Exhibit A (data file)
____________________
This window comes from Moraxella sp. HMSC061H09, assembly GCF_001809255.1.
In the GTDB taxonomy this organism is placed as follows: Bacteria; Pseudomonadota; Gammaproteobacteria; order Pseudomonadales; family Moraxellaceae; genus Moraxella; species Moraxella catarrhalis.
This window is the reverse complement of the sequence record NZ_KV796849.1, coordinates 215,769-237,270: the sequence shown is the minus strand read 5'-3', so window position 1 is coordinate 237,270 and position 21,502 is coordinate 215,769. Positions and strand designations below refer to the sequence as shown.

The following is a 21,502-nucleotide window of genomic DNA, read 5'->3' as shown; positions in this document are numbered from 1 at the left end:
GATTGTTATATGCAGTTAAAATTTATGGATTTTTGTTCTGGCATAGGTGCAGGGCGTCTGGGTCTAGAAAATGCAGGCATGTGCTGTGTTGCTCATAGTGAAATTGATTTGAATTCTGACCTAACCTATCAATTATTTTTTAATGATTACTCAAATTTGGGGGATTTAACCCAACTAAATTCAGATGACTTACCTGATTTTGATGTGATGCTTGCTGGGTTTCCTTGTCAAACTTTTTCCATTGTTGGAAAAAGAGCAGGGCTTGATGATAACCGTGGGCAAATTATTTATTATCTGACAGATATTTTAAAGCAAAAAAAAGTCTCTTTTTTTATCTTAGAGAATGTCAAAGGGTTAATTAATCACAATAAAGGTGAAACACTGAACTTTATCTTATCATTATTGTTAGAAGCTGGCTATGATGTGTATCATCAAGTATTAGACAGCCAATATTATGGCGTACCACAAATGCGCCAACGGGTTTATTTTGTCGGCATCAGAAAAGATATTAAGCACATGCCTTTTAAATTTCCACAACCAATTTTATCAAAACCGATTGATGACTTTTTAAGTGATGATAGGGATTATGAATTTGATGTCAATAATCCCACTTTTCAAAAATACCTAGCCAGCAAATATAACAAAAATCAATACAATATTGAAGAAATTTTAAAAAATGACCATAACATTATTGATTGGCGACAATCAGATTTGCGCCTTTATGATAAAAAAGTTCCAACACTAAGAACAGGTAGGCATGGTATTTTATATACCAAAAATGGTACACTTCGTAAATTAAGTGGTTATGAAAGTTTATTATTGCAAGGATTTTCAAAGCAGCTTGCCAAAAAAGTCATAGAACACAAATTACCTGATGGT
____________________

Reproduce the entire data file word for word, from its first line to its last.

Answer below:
This window comes from Moraxella sp. HMSC061H09, assembly GCF_001809255.1.
In the GTDB taxonomy this organism is placed as follows: Bacteria; Pseudomonadota; Gammaproteobacteria; order Pseudomonadales; family Moraxellaceae; genus Moraxella; species Moraxella catarrhalis.
This window is the reverse complement of the sequence record NZ_KV796849.1, coordinates 215,769-237,270: the sequence shown is the minus strand read 5'-3', so window position 1 is coordinate 237,270 and position 21,502 is coordinate 215,769. Positions and strand designations below refer to the sequence as shown.

The following is a 21,502-nucleotide window of genomic DNA, read 5'->3' as shown; positions in this document are numbered from 1 at the left end:
GATTGTTATATGCAGTTAAAATTTATGGATTTTTGTTCTGGCATAGGTGCAGGGCGTCTGGGTCTAGAAAATGCAGGCATGTGCTGTGTTGCTCATAGTGAAATTGATTTGAATTCTGACCTAACCTATCAATTATTTTTTAATGATTACTCAAATTTGGGGGATTTAACCCAACTAAATTCAGATGACTTACCTGATTTTGATGTGATGCTTGCTGGGTTTCCTTGTCAAACTTTTTCCATTGTTGGAAAAAGAGCAGGGCTTGATGATAACCGTGGGCAAATTATTTATTATCTGACAGATATTTTAAAGCAAAAAAAAGTCTCTTTTTTTATCTTAGAGAATGTCAAAGGGTTAATTAATCACAATAAAGGTGAAACACTGAACTTTATCTTATCATTATTGTTAGAAGCTGGCTATGATGTGTATCATCAAGTATTAGACAGCCAATATTATGGCGTACCACAAATGCGCCAACGGGTTTATTTTGTCGGCATCAGAAAAGATATTAAGCACATGCCTTTTAAATTTCCACAACCAATTTTATCAAAACCGATTGATGACTTTTTAAGTGATGATAGGGATTATGAATTTGATGTCAATAATCCCACTTTTCAAAAATACCTAGCCAGCAAATATAACAAAAATCAATACAATATTGAAGAAATTTTAAAAAATGACCATAACATTATTGATTGGCGACAATCAGATTTGCGCCTTTATGATAAAAAAGTTCCAACACTAAGAACAGGTAGGCATGGTATTTTATATACCAAAAATGGTACACTTCGTAAATTAAGTGGTTATGAAAGTTTATTATTGCAAGGATTTTCAAAGCAGCTTGCCAAAAAAGTCATAGAACACAAATTACCTGATGGT